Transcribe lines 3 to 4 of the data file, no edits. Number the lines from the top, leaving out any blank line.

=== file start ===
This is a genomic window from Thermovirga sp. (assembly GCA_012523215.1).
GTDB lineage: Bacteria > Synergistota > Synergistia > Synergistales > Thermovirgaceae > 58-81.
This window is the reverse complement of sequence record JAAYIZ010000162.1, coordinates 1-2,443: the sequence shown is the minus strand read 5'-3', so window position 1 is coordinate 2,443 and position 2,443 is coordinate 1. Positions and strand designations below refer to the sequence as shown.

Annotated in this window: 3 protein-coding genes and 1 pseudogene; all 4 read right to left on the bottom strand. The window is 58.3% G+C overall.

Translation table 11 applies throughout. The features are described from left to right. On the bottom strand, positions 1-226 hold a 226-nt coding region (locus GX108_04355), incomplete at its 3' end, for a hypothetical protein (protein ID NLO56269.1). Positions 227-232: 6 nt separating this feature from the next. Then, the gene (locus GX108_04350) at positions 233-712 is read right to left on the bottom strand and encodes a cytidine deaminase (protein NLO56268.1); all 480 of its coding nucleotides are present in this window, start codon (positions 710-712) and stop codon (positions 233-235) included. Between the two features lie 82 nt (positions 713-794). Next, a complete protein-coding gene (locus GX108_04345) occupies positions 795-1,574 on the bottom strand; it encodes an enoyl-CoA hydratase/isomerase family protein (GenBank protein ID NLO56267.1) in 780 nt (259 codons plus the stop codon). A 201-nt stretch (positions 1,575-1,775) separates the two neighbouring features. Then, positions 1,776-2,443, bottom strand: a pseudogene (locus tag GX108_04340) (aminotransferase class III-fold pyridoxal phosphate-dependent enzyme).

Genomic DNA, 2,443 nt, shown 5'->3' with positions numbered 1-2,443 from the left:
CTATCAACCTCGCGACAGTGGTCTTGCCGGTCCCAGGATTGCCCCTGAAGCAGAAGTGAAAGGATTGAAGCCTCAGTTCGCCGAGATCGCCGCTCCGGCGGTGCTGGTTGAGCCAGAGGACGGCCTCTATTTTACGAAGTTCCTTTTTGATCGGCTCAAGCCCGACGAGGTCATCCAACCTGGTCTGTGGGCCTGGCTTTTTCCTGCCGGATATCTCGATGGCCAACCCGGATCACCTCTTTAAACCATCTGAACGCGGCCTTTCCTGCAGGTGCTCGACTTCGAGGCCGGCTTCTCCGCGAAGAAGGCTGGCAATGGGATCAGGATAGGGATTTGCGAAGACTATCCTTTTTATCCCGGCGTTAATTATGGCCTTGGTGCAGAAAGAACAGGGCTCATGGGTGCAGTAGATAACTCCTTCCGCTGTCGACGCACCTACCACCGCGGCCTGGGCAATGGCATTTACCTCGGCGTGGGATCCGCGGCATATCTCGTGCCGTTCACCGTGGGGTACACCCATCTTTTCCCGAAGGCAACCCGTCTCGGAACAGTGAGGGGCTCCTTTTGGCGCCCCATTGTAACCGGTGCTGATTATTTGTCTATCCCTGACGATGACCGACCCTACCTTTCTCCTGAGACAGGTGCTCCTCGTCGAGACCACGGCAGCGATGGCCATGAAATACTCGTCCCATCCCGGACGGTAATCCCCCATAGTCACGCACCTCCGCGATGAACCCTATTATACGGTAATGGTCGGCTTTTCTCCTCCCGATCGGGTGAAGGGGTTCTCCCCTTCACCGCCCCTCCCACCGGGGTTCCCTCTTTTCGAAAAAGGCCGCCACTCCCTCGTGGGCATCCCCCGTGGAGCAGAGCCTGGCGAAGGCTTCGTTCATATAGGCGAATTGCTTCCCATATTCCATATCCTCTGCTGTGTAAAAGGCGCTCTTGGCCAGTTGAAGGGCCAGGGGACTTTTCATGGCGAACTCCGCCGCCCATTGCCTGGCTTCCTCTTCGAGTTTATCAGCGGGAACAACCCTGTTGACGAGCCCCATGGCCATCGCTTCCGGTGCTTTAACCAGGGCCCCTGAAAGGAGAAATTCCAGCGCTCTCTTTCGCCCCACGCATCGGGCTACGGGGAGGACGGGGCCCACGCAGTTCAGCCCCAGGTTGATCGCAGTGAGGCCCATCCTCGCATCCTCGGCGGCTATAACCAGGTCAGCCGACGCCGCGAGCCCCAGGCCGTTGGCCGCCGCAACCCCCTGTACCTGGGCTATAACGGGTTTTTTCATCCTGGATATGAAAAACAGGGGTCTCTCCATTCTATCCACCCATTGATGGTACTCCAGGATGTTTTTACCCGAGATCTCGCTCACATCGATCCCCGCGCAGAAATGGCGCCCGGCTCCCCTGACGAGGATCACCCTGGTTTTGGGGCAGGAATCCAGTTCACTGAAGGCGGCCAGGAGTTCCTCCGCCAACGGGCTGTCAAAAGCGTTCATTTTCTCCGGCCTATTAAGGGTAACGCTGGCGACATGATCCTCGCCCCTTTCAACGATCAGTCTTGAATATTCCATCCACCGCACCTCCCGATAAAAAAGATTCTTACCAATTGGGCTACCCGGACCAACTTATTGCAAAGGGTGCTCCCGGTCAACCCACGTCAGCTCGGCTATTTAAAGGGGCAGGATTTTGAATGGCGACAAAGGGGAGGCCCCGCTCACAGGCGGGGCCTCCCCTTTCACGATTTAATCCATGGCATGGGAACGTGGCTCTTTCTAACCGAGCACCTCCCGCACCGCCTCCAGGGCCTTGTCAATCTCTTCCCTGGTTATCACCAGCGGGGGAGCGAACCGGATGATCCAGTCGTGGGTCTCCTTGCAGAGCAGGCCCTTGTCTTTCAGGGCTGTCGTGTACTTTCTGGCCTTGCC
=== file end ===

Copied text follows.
This window is the reverse complement of sequence record JAAYIZ010000162.1, coordinates 1-2,443: the sequence shown is the minus strand read 5'-3', so window position 1 is coordinate 2,443 and position 2,443 is coordinate 1. Positions and strand designations below refer to the sequence as shown.

Annotated in this window: 3 protein-coding genes and 1 pseudogene; all 4 read right to left on the bottom strand. The window is 58.3% G+C overall.